Article

RIP CURL CUP UPDATE

| posted on July 22, 2010

(Sunset Beach, Oahu, Hawaii) Australian Joel Parkinson today won the Rip Curl Cup in perfect conditions. The US$250,000 World Championship Tournament (WCT) marked the second leg of the 20th Anniversary Vans Triple Crown of Surfing and hosted the crowning of the 2002 ASP world champion.

The all-important final day began this morning with quarterfinals, followed by the semifinals and then the grand finale. Perfect 6-8 ft (2-2.6m) waves were on offer at Sunset beach with many barrel rides captivating the strong beach crowd. The penultimate WCT was completed as the sun shined and wind held off for an epic showdown.

Parkinson, who won the season opening WCT at home on Australia’s Gold Coast, was in world title contention for most the year. Coming into Hawaii he had slipped just outside the realm into fifth position, but was eager for a strong finish to compliment his brilliant start. He reached the semifinals at the final World Qualifying Series (WQS) event two weeks ago at nearby Haleiwa, and with today’s victory took control of the Vans Triple Crown of Surfing ratings, as well as collected US$30,000 prizemoney.

Having posted the best single score today for 9.5, as well as combined total of 18.5 during the first quarterfinal this morning, the 21 year old continued his stunning form through the 35-minute decider this afternoon with Lee Winkler (Aus), Nathan Webster (Aus) and Shane Dorian (Haw). The natural footer executed a serious foam climb on a large set wave, maneuvered his way through a great tube ride and finished with a cutback to earn his second 9.5 score of the day. He backed this up with another 7.5 barrel to seal victory and move into third position on the ratings.

“I’m that stoked,” said a disbelieving Parkinson, surrounded by media after being carried up the beach by Aussie mates and showered with beer by current #6 Mick Fanning. “I thought I was lucky the first heat today getting a couple of nines, so I figured I’d probably lose the next one. Then the same thing happened again and I was in the final. I had a bad start, but then it all came together (laughs). “I never dreamed I’d win in Hawaii, so my goal today was to stand up on the podium,” he continued. “I didn’t care what I got in the final, but to come away with it is a dream. I thought it was the biggest dream to win at home, but to win in Hawaii… it’s the epicenter of surfing. To be able to prove yourself in Hawaii is everything. I’m feeling confident this year and hopefully I can have a good placing at Pipeline and win the Triple Crown. “I think Andy deserved to win the world title,” he added, of the new champ. “He’s definitely been one of the best surfers and I can’t wait to party with him tonight now that I’ve got a good reason too (laughs).”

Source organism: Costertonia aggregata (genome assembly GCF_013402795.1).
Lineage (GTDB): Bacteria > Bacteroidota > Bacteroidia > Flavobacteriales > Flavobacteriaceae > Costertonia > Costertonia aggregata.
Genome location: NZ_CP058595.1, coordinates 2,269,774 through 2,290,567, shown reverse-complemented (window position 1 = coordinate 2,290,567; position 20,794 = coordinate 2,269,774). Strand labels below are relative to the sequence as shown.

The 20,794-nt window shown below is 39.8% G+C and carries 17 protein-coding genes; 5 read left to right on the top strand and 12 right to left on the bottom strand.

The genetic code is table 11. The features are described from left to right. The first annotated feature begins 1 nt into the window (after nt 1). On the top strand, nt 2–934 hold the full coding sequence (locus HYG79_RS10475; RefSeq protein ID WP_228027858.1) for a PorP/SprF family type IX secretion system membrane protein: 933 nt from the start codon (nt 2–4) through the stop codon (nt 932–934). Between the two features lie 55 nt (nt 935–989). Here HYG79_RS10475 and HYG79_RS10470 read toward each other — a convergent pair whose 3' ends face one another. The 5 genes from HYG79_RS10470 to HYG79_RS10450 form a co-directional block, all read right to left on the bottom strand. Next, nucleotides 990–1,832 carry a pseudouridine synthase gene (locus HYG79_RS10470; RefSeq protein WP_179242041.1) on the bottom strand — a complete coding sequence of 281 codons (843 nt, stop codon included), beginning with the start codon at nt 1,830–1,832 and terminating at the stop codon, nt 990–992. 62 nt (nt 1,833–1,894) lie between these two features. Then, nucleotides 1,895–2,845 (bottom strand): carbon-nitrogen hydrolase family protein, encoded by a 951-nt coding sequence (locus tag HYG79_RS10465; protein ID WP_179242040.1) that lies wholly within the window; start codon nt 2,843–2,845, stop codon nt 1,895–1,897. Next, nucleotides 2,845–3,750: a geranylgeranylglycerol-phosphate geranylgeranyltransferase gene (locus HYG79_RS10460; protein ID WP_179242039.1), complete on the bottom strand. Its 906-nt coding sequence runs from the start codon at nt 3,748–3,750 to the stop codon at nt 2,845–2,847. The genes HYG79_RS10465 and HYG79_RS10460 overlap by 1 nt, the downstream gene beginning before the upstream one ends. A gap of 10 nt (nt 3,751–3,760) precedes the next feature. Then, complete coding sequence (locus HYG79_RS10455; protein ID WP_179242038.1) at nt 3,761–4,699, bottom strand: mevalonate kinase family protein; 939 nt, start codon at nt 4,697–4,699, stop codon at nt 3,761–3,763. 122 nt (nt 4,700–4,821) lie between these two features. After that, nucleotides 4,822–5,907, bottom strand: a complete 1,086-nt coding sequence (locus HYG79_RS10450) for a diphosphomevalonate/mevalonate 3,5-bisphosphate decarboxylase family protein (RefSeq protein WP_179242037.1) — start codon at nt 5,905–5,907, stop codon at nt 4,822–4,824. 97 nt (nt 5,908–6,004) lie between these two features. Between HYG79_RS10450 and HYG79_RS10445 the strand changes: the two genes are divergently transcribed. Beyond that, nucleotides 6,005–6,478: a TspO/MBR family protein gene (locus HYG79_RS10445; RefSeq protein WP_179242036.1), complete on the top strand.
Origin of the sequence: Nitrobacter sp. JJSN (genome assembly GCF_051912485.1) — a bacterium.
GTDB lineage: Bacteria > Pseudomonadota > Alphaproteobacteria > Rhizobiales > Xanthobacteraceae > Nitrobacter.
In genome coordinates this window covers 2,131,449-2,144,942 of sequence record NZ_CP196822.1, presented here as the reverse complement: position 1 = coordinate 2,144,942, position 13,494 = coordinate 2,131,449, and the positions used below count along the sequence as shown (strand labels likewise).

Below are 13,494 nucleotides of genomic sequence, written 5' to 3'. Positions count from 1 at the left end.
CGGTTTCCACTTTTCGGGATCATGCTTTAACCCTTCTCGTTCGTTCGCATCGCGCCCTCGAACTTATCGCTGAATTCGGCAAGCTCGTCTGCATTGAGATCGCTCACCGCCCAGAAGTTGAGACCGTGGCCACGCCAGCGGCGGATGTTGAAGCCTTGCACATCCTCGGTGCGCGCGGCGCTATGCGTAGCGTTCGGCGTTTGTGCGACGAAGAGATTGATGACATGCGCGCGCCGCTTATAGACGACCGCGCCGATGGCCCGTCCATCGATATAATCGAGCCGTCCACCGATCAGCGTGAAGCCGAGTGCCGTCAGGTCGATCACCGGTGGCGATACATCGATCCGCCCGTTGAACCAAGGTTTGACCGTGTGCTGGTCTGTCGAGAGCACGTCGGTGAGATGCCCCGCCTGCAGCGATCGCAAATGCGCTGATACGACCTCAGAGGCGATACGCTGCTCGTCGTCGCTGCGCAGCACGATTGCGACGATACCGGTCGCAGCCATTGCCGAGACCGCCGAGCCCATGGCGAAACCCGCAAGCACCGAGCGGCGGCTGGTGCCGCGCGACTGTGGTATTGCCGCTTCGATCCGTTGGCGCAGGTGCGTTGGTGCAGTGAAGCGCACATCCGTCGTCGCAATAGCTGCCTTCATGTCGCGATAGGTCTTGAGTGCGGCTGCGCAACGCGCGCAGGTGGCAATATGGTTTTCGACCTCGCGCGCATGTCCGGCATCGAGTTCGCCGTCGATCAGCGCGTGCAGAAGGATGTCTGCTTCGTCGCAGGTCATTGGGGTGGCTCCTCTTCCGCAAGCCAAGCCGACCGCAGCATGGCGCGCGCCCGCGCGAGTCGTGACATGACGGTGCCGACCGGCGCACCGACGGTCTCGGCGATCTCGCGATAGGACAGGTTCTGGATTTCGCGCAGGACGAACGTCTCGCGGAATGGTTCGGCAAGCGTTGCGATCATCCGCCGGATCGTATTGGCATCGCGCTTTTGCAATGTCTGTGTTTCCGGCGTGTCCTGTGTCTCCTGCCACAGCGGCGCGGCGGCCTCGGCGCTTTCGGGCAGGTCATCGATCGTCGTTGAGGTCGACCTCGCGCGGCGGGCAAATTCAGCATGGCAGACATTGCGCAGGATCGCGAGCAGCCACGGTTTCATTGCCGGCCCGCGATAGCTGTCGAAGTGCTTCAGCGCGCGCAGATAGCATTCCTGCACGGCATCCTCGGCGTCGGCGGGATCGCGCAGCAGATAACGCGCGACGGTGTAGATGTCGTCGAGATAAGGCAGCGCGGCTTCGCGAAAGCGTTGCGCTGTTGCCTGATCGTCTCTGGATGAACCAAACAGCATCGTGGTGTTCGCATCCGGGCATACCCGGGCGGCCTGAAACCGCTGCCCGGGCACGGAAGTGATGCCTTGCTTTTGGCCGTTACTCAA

Winkler, who sat in 29th position leading into the Rip Curl Cup and was fearful of losing his position within the elite ranks, also enjoyed a magic day. Having eliminated Irons in their quarterfinal following a paddling interference against the Hawaiian, the Australian remained focused and ultimately secured his best result to date, moving into 21st position on the ratings. “It was a big day, full of mixed emotions,” said Winkler. “I was kind of numb to the fact of getting through heats, I just thought I had to go out there and catch waves. That’s all I really thought about, so it was good the focus was on Andy all day and it was exciting just to watch what he did. I wasn’t too worried about myself, so I stayed relaxed. “That’s exactly what I needed,” he added, of jumping up the ratings. “I was freaking before this event as I knew I needed to pull a good one out. I didn’t think it was going to be this good, but it’s a cherry on top.”